We also don’t know as much as we’d like about the gigantic floating sheets of ice that ring Antarctica. Scientists are having trouble understanding why they sometimes seem to be growing, and there’s a lot of uncertainty in our predictions of what will happen to them as the world continues to warm.

Arctic permafrost bomb

The Arctic reaches of Canada and Siberia and Scandinavia and other polar regions are full of permafrost—land that’s frozen year round. As the world gets warmer, it makes sense that this permafrost will start to thaw (and it has been). What people are really worried about is that, trapped within this frozen soil, there is whole lot of carbon in the form of decaying plant material known as peat.

Peat likes to catch on fire. Peat also releases carbon dioxide and methane as it breaks down. So, there’s a big worry that if we keep thawing out the frozen peat, that there will be a big surge in greenhouse gases. But that’s exactly what it is—a worry. We’re not really sure how much extra greenhouse gases will be released from all this frozen land. A lot of it depends on how much we can limit global warming.

The power of the sun

Some people like to claim that changes in the amount of energy coming from the Sun are what’s actually causing climate change, and that greenhouse gas emissions aren’t to blame. If it’s all the Sun’s fault, then we’re off the hook. Those people are wrong.

That being said, of course changes in the amount of energy coming from the Sun affect the climate. How this happens, though, is the question. Scientists think that there may be a connection between the 11-year solar cycle and medium-term changes in the climate, changes that happen from decade to decade. This matters because these decade-to-decade changes can stack on top of the long-term changes caused by anthropogenic climate change.

The fate of the AMOC

There’s a gigantic circulation system running all throughout the world’s oceans, linking them together, transporting nutrients and salt and heat between the Pacific and the Atlantic and the Indian and the others. The Atlantic Ocean branch of this system is called the Atlantic Meridional Overturning Circulation—meridional because it flows “along the meridian,” and overturning because, from north to south, it flows along the bottom of the ocean, and from south to north, it flows along the top. This circulation system is very important for keeping everything moving, and its behavior affects everything from the temperature in Europe to the strength of the monsoon in China.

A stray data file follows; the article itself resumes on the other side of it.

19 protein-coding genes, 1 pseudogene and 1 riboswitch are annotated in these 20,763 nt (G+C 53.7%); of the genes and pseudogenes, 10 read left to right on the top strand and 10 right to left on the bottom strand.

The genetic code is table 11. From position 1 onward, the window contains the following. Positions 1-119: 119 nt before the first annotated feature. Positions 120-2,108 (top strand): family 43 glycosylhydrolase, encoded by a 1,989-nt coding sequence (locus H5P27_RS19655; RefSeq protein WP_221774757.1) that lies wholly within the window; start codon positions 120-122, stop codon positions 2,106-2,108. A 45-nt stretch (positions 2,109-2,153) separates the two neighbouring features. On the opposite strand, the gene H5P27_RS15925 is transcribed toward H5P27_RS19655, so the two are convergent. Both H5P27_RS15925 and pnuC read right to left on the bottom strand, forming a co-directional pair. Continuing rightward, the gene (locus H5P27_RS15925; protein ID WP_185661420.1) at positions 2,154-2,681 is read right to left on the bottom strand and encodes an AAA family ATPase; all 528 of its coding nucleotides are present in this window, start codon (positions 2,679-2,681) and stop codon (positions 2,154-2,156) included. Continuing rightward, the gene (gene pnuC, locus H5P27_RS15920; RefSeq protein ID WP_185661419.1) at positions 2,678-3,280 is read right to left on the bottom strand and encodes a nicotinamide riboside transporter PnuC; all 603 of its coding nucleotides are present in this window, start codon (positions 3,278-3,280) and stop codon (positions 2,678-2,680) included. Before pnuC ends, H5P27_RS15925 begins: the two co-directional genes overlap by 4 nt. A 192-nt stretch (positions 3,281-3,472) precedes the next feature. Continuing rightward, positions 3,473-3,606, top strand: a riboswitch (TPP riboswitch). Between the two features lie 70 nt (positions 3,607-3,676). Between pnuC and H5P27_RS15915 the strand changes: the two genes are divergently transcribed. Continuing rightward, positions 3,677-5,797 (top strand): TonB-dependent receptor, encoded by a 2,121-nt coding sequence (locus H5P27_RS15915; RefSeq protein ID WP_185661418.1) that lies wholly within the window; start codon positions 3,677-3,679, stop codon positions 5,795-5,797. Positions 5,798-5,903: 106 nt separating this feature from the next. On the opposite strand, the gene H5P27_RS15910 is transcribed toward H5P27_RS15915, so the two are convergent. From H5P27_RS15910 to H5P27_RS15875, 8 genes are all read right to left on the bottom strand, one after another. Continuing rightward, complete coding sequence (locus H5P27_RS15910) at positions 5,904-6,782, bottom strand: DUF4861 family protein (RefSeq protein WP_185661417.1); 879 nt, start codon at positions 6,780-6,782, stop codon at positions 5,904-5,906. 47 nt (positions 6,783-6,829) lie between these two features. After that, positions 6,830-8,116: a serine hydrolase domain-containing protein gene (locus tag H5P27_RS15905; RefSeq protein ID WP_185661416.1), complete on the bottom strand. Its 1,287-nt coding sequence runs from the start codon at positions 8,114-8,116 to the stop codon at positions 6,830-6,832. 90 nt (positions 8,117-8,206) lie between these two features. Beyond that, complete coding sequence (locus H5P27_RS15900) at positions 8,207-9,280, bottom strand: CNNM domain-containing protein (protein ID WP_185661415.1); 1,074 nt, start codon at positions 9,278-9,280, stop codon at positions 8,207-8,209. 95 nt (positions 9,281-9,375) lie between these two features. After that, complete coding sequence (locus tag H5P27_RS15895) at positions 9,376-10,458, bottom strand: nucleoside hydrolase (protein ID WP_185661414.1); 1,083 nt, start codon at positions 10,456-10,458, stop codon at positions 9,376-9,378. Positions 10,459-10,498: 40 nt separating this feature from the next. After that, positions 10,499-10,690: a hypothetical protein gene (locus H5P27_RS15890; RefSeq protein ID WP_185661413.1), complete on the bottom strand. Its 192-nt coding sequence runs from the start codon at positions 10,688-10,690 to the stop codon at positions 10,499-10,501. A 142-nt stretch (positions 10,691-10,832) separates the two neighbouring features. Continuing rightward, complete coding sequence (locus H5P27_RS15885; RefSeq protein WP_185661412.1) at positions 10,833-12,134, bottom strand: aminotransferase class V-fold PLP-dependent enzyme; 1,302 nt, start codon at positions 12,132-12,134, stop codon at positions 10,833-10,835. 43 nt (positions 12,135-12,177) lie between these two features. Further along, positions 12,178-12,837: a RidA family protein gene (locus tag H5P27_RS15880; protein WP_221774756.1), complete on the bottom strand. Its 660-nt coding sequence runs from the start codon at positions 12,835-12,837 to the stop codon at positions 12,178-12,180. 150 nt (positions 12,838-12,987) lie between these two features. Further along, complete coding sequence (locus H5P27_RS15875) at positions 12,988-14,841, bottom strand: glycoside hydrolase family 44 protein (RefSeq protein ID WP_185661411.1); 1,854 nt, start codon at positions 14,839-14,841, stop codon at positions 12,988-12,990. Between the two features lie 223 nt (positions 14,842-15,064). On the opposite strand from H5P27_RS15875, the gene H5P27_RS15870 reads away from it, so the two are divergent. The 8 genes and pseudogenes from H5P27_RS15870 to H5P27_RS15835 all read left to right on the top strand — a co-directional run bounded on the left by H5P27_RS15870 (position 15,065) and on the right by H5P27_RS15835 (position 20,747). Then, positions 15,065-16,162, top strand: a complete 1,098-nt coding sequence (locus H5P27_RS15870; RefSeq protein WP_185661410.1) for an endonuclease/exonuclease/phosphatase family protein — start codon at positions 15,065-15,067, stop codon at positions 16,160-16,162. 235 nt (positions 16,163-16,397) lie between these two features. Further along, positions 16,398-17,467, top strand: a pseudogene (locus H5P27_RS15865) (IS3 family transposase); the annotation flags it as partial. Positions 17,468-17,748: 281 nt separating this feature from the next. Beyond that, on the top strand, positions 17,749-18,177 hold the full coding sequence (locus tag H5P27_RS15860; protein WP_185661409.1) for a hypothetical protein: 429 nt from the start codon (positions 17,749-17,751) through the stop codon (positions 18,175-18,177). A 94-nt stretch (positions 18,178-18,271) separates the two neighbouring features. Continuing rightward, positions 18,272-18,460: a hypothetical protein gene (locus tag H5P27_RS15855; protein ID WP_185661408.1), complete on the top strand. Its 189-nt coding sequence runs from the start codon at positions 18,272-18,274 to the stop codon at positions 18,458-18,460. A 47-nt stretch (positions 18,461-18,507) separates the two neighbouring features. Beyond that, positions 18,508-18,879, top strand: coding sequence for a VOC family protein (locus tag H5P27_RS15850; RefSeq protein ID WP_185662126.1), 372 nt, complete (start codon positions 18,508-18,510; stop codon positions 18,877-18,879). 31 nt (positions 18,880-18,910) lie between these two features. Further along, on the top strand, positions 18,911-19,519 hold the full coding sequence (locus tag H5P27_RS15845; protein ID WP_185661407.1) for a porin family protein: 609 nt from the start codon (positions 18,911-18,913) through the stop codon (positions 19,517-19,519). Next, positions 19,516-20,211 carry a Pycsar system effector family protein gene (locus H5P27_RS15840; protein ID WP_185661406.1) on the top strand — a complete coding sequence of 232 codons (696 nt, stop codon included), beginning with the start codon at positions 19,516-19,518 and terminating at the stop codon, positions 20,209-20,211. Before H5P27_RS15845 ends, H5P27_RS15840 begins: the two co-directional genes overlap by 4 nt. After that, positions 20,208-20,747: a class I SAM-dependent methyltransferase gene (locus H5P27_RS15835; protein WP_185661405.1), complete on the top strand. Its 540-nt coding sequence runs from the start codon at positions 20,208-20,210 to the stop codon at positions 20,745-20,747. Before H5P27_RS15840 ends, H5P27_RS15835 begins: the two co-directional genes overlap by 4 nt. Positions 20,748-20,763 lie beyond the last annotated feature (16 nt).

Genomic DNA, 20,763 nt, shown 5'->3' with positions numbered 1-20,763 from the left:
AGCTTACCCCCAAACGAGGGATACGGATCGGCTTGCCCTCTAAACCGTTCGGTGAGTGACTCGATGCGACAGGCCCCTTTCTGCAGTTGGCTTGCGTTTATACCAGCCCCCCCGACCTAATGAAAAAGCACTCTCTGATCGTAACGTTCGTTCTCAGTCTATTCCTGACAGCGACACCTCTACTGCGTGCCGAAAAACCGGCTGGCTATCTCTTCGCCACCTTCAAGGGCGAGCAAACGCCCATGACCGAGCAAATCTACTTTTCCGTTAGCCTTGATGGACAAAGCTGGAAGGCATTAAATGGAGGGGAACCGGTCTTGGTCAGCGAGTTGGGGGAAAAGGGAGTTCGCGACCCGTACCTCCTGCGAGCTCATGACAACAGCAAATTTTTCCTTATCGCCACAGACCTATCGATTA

Scientists are worried that if climate change melts enough of the ice in Greenland and the rest of the Arctic that this circulation pattern could slow down, or even stop entirely. The IPCC says it’s “very unlikely” that the AMOC will stop in the next 100 years, but, after that, they’re not so sure.

What’s the takeaway here? We’re already locked in to a certain amount of climate change, thanks to the greenhouse gases we’ve already let into the air. We know that the world is going to change, but in some cases we’re not quite so sure what exactly is going to happen. We know a lot about climate change—we know that it’s happening and that it’s our fault—but that doesn’t mean scientists can take a break. There’s still a lot of work to be done to understand how the planet’s going to react to these changes we’ve wrought.

More from Smithsonian.com:

It’s 95 Percent Certain That We’re the Main Cause of Climate Change
Melting Greenland Ice Has Consequences

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About Colin Schultz
Colin Schultz

Colin Schultz is a freelance science writer and editor based in Toronto, Canada. He blogs for Smart News and contributes to the American Geophysical Union. He has a B.Sc. in physical science and philosophy, and a M.A. in journalism.